Using the generic host PCIe driver
ard.biesheuvel at linaro.org
Sat Mar 4 05:49:01 PST 2017
On 4 March 2017 at 13:07, Mason <slash.tmp at free.fr> wrote:
> On 04/03/2017 12:45, Ard Biesheuvel wrote:
>> On 4 March 2017 at 10:56, Mason <slash.tmp at free.fr> wrote:
>>> In my 32-bit system, there are 2GB of RAM at [0x8000_0000,0x10000_0000[
>>> There are MMIO registers at [0, 16MB[ and also other stuff higher
>>> Suppose there is nothing mapped at [0x7000_0000, 0x8000_0000[
>>> Can I provide that range to the PCI subsystem?
>> Well, it obviously needs to be a range that is not otherwise occupied.
>> But it is SoC specific where the forwarded MEM region(s) are, and
>> whether they are configurable or not.
> My problem is that I don't understand bus addresses vs physical addresses.
> (where and when they are used, and how.) Devices themselves put bus
> addresses in messages in the PCIe protocol, I assume? When does it matter
> what physical address maps to a bus address? When and where does this
> mapping take place? (In the RC HW, in the RC driver, elsewhere?)
This is mostly for DMA: there is no 'mapping' that takes place, it
simply means that the CPU physical address may deviate from the
address used by a PCI bus master to refer to the same location.
For instance, there are arm64 SoCs that map the physical RAM way above
the 4 GB limit. In this case, it may make sense to program the PCI
host controller in such a way that it applies an offset so that at
least the first 4 GB of RAM are 32-bit addressable by PCI devices
(which may not be capable of 64-bit addressing).
The implication is that, the memory address used when programming a
PCI device to perform bus master DMA is different from the physical
address used by the host.
> I suppose some devices do actually need access to *real* *actual* memory
> for stuff like DMA. I suppose they must use system memory for that.
> Does the generic PCI(e) framework setup this memory?
You don't need to 'set up' this memory in the general case, although
this is different in the presence of IOMMUs, but let's disregard that
>> IOW, you can ask *us* all you
>> want about these details, but only the H/W designer can answer this
>> for you.
> My biggest problem is that, in order to get useful answers, one must
> ask specific questions. And my understanding of PCI is still too
> limited to ask good questions.
> My current understanding is that I must find a large area in the memory
> map where there is NOTHING (no RAM, no registers). Then I can specify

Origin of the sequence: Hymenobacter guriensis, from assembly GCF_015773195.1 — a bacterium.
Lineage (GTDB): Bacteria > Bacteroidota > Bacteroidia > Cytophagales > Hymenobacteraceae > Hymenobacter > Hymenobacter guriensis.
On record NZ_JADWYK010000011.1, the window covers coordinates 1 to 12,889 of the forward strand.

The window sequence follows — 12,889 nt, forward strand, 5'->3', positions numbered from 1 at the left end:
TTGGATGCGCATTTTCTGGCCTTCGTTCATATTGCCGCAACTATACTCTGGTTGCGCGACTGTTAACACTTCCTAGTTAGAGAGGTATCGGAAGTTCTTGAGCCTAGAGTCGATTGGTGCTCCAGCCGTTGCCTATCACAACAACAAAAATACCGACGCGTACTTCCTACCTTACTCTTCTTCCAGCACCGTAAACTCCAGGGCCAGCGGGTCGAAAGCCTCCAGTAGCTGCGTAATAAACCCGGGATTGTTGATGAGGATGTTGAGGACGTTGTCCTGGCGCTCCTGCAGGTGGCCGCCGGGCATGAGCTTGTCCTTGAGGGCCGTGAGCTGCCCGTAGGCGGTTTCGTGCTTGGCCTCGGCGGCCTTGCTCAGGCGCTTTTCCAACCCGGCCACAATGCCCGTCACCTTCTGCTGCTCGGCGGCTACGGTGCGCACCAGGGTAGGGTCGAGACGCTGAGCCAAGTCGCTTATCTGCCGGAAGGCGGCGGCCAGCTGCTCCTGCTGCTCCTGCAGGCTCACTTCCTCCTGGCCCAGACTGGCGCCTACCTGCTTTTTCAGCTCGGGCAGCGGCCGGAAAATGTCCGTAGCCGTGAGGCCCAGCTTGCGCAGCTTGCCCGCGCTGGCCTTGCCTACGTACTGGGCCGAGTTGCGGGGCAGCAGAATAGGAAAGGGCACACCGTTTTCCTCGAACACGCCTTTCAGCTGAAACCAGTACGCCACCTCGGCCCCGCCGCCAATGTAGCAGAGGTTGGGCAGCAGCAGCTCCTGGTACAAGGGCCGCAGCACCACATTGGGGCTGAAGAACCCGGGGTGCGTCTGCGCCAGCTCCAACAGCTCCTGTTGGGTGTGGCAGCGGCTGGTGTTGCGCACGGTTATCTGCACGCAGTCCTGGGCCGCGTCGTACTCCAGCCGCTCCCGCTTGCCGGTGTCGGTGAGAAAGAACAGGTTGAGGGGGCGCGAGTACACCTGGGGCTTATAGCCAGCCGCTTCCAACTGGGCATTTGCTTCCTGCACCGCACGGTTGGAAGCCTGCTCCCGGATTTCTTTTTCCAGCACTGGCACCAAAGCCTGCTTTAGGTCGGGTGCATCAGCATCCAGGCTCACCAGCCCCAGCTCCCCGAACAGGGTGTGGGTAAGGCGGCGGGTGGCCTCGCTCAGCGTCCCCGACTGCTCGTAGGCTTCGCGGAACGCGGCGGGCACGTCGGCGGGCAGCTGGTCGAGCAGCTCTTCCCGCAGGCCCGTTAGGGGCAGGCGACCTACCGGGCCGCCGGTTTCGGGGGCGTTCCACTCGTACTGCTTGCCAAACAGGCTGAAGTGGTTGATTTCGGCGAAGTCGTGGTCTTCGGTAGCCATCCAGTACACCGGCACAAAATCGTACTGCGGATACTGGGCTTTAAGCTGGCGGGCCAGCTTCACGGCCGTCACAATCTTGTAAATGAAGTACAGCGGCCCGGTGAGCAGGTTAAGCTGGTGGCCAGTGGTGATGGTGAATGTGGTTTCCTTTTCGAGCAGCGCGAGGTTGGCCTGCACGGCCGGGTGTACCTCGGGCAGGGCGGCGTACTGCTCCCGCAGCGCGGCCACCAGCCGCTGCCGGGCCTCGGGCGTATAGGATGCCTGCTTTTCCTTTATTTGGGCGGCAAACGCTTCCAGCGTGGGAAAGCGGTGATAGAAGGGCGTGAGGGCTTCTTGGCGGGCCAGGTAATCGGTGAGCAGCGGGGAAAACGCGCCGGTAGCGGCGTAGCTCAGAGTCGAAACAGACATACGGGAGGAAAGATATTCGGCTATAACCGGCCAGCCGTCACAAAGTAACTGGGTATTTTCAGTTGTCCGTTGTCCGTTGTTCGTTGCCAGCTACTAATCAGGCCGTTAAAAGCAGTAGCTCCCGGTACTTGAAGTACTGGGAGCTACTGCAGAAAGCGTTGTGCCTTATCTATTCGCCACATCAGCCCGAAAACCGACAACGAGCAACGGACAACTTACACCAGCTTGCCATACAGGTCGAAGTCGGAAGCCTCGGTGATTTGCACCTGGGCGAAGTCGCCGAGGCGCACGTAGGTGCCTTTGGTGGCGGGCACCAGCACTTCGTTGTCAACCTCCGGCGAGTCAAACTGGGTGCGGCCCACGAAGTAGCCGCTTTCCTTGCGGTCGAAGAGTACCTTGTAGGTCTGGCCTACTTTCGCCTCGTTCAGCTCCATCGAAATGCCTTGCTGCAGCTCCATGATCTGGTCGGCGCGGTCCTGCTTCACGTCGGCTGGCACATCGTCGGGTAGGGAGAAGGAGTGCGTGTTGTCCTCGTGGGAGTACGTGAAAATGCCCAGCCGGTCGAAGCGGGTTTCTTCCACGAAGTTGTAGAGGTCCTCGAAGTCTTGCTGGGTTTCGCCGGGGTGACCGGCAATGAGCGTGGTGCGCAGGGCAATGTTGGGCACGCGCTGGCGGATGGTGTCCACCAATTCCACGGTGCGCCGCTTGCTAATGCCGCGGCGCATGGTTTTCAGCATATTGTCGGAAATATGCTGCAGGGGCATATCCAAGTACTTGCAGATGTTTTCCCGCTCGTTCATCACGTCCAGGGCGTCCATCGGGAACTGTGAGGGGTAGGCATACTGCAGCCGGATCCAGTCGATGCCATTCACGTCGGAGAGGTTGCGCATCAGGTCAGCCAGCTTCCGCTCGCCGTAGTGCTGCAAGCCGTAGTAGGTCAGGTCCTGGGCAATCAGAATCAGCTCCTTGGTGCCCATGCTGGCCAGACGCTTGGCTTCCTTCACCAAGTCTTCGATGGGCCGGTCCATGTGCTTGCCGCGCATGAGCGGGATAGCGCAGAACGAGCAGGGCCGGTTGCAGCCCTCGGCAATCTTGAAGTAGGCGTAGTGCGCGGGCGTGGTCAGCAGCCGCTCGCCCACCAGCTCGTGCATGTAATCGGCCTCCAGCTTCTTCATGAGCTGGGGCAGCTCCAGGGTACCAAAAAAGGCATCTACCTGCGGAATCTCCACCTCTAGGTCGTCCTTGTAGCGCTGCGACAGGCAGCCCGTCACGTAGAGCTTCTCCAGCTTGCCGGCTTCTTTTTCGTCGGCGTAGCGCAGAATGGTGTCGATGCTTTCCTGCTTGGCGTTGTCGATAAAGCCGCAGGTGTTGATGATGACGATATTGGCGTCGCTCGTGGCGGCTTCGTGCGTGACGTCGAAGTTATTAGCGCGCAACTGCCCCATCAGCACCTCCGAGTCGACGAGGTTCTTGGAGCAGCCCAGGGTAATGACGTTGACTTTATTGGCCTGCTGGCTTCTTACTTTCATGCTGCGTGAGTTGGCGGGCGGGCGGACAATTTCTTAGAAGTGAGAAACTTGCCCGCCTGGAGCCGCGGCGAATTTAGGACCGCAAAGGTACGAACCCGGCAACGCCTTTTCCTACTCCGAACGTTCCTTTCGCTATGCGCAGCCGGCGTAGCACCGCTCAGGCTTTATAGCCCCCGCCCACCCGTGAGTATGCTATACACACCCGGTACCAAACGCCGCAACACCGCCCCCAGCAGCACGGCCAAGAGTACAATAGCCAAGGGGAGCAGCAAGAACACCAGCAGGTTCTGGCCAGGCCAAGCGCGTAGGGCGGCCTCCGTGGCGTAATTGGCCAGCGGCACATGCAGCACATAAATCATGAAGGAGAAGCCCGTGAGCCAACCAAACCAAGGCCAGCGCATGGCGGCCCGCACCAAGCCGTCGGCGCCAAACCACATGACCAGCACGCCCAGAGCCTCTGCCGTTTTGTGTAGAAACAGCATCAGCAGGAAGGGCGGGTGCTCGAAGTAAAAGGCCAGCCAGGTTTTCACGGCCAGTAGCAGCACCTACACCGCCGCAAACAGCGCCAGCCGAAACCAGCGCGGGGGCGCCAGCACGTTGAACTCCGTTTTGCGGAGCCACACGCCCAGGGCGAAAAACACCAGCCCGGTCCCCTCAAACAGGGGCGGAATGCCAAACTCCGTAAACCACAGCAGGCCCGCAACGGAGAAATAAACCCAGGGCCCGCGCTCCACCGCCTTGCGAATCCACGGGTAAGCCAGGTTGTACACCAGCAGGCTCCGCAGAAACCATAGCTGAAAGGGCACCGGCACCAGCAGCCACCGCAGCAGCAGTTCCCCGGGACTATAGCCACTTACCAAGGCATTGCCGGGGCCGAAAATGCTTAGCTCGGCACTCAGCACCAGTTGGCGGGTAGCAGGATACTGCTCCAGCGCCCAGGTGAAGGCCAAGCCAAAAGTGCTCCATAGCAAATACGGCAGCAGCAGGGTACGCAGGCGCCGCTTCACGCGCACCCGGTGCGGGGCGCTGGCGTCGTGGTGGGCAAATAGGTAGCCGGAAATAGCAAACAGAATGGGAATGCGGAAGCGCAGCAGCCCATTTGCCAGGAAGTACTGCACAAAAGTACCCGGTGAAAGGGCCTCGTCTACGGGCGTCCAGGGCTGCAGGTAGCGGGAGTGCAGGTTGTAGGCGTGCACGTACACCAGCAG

> this area in the "ranges" prop of my DT node, to be used as a
> non-prefetchable memory address range.
'Finding' a memory area suggests that you could pick a range at random
and put that in the DT. This is *not* the case.
The PCIe controller hardware needs to know that it needs to decode
that range, i.e., it needs to forward memory accesses that hit this
window. You need to figure out how this is configured on the h/w that
you are using.
>> The DT node that describes the host bridge should simply describe
>> which MMIO regions are used by the device. This is no different from
>> any other MMO peripheral.
> In my limited experience, the DT node for PCI is, by far, the most
> complex node I've had to write.
Yes, but that is not the point. My point is that the information you
put in the DT should reflect *reailty* in one way or the other. Every
value you put there should match the current configuration of the h/w
>> As for the bus ranges: this also depends on the h/w, as far as i know,
>> and has a direct relation with the size of the PCI configuration space
>> (1 MB per bus for ECAM iirc?) On 32-bit systems, supporting that many
>> buses may be costly in terms of 32-bit addressable space, given that
>> the PCIe config space is typically below 4 GB. But it all depends on
>> the h/w implementation.
> That I know. The HW designer has confirmed reserving 256 MB of address
> space for the configuration space. In hind-sight, this was probably a
> waste of address space. Supporting 4 buses seems amply sufficient.
> Am I wrong?
PCIe puts every device on its own bus, so it is good to have some headroom imo
> I suppose wasting 256 MB of address space is not an issue on 64-bit
> systems, though.
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